In addition, the D.C. Circuit panel in the 2004 Verizon v. FCC case referenced earlier expressed receptivity to requiring the FCC explain its ruling on a forbearance petition within 30 days in light of Section 10’s deadline for agency action. In that case, Judge David Ginsburg (who was Chief Judge at the time the case was decided) intimated that the panel would have imposed a deadline on the FCC except that Verizon had asked for an expedited ruling based on a record that was supplemented by new information subsequent to the date that the FCC rejected the forbearance petition. Wrote then-Chief Judge Ginsburg:
Lest the intention of the Congress in Section10 to expedite forbearance decisions be set to naught, we would have required the Commission to issue a new order within 30 days had Verizon itself not made clear that it wants a decision based upon the record compiled through the present. It would be inappropriate, however, for the court to require so expedited a decision based upon a record that, as far as we can tell, is not yet closed and may, in any event, require the Commission to consider such material that was not before it as of last October 27 [the date the FCC denied the forbearance petition].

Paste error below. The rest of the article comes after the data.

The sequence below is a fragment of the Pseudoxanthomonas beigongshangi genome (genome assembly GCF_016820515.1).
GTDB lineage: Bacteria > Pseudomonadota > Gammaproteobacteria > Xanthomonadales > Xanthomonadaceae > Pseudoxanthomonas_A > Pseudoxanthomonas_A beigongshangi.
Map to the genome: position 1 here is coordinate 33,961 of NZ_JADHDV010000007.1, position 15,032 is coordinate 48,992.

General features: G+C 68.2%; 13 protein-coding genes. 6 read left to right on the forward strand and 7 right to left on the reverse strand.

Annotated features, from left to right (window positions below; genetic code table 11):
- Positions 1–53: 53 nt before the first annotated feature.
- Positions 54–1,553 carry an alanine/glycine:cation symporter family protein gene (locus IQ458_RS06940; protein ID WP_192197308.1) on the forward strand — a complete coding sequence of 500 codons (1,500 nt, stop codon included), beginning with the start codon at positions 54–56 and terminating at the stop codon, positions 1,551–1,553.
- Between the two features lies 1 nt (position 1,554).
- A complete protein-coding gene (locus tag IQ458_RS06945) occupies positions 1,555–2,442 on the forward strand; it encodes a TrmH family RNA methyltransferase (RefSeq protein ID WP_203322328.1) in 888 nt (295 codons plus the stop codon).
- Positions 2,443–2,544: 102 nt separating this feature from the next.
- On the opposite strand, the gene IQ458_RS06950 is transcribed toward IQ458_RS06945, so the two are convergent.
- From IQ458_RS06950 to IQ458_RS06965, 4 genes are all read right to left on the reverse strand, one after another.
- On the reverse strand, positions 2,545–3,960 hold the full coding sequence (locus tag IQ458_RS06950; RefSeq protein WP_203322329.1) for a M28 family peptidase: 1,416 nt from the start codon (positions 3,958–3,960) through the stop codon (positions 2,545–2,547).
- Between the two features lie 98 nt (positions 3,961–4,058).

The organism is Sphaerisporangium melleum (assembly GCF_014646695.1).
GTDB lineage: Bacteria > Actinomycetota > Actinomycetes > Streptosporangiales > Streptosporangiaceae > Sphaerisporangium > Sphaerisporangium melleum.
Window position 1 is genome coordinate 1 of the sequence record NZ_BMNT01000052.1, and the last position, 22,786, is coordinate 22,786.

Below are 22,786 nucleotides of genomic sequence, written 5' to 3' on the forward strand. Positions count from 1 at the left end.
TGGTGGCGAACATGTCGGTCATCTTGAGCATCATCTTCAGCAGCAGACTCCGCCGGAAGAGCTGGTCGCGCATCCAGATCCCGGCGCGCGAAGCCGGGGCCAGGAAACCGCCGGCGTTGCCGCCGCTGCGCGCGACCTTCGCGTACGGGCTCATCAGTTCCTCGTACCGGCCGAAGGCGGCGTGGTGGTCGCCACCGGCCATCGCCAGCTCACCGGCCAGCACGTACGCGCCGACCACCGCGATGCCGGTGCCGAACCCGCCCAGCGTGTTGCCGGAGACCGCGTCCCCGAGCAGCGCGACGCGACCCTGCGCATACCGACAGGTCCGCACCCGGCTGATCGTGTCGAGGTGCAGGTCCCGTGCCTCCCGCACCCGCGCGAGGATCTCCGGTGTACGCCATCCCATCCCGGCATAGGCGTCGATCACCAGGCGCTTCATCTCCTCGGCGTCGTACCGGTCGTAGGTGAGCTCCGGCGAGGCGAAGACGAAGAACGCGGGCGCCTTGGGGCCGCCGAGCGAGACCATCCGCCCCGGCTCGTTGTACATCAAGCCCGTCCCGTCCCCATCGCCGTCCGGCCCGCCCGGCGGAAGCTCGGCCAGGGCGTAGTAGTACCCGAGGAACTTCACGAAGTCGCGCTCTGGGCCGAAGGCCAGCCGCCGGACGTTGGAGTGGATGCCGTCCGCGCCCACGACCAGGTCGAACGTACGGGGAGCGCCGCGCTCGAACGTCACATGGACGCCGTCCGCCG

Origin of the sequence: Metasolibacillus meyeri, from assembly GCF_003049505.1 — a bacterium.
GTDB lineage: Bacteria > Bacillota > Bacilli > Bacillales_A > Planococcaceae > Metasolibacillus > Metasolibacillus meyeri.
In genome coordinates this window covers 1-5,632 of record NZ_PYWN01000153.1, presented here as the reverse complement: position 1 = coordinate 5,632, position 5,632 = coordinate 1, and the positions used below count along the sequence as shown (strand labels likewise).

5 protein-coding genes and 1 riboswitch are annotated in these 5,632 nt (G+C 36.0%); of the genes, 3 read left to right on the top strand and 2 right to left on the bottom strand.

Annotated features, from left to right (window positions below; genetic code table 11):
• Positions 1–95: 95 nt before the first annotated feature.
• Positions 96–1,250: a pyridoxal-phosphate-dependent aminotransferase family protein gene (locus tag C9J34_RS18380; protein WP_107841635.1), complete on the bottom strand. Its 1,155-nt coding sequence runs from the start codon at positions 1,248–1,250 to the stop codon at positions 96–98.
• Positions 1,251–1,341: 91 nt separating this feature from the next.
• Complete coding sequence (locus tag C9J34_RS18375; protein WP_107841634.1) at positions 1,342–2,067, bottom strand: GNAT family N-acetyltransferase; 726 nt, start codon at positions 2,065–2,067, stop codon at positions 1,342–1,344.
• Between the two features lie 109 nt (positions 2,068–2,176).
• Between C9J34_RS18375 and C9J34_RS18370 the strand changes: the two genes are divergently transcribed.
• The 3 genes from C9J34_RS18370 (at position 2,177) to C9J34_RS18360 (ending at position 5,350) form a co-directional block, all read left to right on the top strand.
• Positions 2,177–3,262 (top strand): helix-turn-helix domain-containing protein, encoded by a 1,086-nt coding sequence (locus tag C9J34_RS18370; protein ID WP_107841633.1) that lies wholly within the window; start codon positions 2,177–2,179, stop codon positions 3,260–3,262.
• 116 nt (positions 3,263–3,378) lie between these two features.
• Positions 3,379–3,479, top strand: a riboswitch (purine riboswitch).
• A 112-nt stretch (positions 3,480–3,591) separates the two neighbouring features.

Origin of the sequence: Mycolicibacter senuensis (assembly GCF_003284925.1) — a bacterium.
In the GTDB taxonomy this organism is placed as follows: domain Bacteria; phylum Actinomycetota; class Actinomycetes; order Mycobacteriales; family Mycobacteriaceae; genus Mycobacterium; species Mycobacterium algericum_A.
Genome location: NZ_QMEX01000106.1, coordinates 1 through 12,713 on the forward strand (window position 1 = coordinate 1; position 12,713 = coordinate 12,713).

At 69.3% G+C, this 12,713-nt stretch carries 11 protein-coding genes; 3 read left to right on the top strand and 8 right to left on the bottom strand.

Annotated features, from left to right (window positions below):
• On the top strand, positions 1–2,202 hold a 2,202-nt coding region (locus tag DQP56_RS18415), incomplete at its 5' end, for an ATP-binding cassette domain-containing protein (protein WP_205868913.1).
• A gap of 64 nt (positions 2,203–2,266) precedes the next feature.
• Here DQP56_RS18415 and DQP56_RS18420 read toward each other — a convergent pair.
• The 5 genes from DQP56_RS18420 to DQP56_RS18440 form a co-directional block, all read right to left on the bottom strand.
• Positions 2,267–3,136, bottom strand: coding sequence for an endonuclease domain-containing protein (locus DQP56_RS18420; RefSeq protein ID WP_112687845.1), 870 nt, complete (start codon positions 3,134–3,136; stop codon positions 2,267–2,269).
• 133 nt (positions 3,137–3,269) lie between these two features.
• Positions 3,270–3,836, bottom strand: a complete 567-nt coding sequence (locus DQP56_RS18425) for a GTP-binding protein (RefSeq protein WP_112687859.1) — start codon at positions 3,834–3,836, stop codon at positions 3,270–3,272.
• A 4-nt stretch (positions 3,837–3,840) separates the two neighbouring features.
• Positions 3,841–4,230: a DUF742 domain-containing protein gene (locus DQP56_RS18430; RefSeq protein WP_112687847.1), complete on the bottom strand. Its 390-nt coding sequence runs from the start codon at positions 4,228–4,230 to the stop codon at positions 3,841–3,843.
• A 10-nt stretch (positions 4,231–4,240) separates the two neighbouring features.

Thus the D.C. Circuit ruling in the 2004 Verizon v. FCC case presents a more nuanced and hospitable approach to court-imposed agency response deadlines in forbearance remand orders than one might read into Chief Judge Sentelle’s brief reference to that case.
In sum, should the FCC erroneously rule on a forbearance petition in the future, a panel of the D.C. Circuit should continue to take seriously its discretion to fashion a deadline for FCC response. With forbearance petitions, Congress has given the FCC a job to do and a timeframe for doing it. It follows that when the FCC fails to do its duty it shouldn’t be rewarded by an indefinite timeframe for response, but that a court-imposed deadline most effectively furthers Congress’s deregulatory purpose.